St Bride's: News - Sermons of Two Cities

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St Bride's: News

Sermons of Two Cities

Sermons of Two Cities

Seven wreaths were laid on the altar steps by representatives of the following: Christopher Betterton, Rector & Churchwardens; Vyvyan Harmsworth (pictured), Associated Newspapers; Master David Allen, Worshipful Company of Stationers & Newspaper Makers; Master Richard Christou, Worshipful Company of Marketors; Terence Smith, Guild of Saint Bride; Rachel Corp, Members of the Media; a representative of the Royal Naval Association.

Death is inevitably sad, but remembering need not be so. For a Christian community, such as ours, it can be life enhancing, reaffirming our belief in humanitarian principles imbued with the spirit of Christianity.

In this light it is all the more potent that, uniquely, our church celebrated Remembrance Day with a pulpit exchange with the Protestant Evangelical Church of St Paul's in Lichterfelde, Berlin. While our Rector, the Rev'd Dr Canon Alison Joyce, preached in German at St Paul's, Pastor Barbara Neubert of St Paul's preached in English at St Bride's.

Barbara Neubert studied theology in Hamburg, where she was born, and Buenos Aires. She was ordained in 1999. Her parents used to speak English to each other when they did not want Barbara to understand what they were saying. She determined to learn English in order to understand this "secret language".

remembrance20_IanB.jpgIn her sermon, Pastor Neubert explained that there is no nationwide event in Germany to mark the end of the First World War. What was a celebratory end of the war for France and Great Britain was a humiliating event for Germany, for whom it marked the beginning of a harrowing era for Germany.

The First World War has been cast in the shadows by the Second World War, which Germans do remember deeply for its destruction, the number of lives lost and the horror of the Holocaust. (There is, however, a national day of mourning in Germany - Volkstrauertag. It commemorates victims of oppression and all those who have died in armed conflicts. It occurs two Sundays before the first day of Advent. )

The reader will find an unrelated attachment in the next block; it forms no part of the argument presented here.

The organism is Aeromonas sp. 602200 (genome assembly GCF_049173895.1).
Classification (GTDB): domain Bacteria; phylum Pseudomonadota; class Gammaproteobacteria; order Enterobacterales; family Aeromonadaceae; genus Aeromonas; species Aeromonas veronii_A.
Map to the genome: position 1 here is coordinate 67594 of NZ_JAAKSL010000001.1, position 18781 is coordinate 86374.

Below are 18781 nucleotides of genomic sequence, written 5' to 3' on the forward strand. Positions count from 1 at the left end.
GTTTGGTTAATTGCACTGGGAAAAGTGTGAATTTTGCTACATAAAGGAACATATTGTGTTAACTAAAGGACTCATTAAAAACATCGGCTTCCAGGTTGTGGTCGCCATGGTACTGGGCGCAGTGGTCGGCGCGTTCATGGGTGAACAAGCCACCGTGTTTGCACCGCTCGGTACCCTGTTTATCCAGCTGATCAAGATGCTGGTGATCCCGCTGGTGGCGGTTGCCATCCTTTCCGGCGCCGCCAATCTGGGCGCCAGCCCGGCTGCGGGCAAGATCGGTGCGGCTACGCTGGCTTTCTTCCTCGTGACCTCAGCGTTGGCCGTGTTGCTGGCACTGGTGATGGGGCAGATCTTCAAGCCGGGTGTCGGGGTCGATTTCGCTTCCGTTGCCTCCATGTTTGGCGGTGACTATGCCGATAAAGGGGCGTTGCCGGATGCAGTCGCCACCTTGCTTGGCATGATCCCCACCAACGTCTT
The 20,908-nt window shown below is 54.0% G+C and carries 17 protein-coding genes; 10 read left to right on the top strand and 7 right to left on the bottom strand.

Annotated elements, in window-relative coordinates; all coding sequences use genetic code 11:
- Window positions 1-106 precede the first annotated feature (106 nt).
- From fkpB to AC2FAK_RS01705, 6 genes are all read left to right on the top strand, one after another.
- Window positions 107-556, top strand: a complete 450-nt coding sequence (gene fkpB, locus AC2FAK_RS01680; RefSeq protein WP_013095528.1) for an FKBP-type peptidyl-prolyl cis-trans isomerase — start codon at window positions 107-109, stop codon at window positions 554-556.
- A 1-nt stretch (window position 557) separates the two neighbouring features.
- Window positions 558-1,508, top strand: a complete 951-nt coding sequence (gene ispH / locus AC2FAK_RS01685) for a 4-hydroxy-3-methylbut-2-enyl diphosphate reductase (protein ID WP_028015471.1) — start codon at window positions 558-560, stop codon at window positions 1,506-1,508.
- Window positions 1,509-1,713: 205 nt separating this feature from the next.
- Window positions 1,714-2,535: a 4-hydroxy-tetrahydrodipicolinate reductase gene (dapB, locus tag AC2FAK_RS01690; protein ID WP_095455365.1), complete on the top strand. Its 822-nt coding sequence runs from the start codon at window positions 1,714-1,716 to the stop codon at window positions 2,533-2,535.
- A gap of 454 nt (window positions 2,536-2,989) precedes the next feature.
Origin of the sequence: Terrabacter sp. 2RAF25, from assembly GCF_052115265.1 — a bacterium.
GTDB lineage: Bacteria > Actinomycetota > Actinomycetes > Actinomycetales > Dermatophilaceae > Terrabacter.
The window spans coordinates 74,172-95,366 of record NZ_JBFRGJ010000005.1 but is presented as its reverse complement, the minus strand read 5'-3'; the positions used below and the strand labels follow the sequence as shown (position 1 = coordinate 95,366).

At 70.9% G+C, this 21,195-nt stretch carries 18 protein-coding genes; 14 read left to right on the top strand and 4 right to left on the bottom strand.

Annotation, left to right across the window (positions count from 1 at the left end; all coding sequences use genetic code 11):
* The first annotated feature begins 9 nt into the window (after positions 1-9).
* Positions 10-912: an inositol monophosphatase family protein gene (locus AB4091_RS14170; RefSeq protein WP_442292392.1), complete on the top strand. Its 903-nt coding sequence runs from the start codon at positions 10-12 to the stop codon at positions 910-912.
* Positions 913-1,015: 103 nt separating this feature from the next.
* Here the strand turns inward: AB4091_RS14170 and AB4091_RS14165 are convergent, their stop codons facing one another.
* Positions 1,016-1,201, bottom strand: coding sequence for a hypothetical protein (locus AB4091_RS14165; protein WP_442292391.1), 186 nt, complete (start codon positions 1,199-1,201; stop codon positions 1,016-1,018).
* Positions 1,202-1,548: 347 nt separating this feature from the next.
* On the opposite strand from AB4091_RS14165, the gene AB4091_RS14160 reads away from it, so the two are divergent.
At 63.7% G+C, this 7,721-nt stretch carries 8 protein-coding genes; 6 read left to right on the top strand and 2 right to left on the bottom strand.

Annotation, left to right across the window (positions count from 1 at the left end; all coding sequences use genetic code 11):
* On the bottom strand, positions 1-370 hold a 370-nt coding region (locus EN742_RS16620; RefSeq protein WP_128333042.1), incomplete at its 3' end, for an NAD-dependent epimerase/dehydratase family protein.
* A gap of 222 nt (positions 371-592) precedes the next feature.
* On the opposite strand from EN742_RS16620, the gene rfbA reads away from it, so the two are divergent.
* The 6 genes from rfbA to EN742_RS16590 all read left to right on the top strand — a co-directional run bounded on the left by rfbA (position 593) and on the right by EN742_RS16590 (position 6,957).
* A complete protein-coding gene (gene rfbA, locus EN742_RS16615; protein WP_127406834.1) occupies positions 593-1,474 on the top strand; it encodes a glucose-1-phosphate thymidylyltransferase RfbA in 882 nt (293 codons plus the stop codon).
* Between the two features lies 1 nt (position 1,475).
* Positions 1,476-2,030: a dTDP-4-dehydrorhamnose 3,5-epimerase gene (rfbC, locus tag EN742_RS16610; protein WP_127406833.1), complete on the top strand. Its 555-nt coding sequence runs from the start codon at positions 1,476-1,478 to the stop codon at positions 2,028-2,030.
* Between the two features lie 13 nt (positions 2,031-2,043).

Pastor Neubert elaborated her belief that we should embrace our differences; they should never be a barrier to living and working cohesively together. In tandem, in the interest of peace, we should "plant gardens, start families", seek prosperity.

"Peace breeds peace," she proclaimed. "Peace in the city," is her 'motto', inspired by passages from our first reading from Jeremiah: "Seek the welfare of any city to which I have exiled you... On its welfare your welfare will depend". The city is a metaphor for the world, one could suggest.

Also reflecting upon the first reading, Alison's sermon raised a most challenging and painful issue. Could we follow Jesus and fight violence without the sword, even if it is our loved ones who are the victims of warfare? For inspiration, she cites Jesus's declaration that " 'those who live by the sword, perish by the sword'." Can we wear the tyrannical down with our refusal to retaliate? she asks. Hopefully, Alison prays, acts of remembrance will move us to create a future in which brutality cannot prevail.

For Alison, the exchange was more than a symbol of 'hands reaching across the sea'. She remembers her grandfather who survived the trenches and her father who was held as a Prisoner of War in Germany for much of the Second World War. Read sermon→

remembrance24_IanB.jpgThe Orchestra of St Bride's accompanied the church choir in a stunning evocation of Duruflé's Requiem Mass. The music was inspired by chants from the Gregorian Masses for the Dead. It premiered in a memorial concert broadcast on French radio on All Souls' Day, 2 November 1947.

Duruflé dedicated the work to his father who had died in February of that year. Our ceremony included The Last Post, Reveille; and the laying of the wreaths. While Nina Bennet sang the Pie Jesu, there were few dry eyes in the pews.

Our verger, David Bolton, was proud to report that there were 240 adults in the congregation and 13 children under 16 years old, including Barbara's daughter, Anna; 140 people took communion. Many people stayed for refreshments afterwards. There was quite a queue waiting to welcome the Neuberts. 

Lest we forget that on Remembrance Sunday, in honour of our historic association with the printing industry and journalists, we also remembered in our prayers the nearly 240 journalists working for the Associated Press, The Times, The Telegraph and the News of the World who perished in the line of duty during both world wars. Words were their weapons.

remembrance56_IanB.jpgFor me, Remembrance Day was particularly meaningful. I grew up in New York City but I have lived all my adult life in London. On London's welfare my welfare depends. I am a journalist. My son, Patrick, lives in Berlin. He, too, is a journalist, one who has worked in war torn zones.

On Sunday, Patrick and Eliza, his girlfriend, were in the pews of St Paul's listening to Alison preach. "The fact that she was here today," Patrick told me, "is a testament to hope and to peace."

Photos courtesy of Ian Bozic

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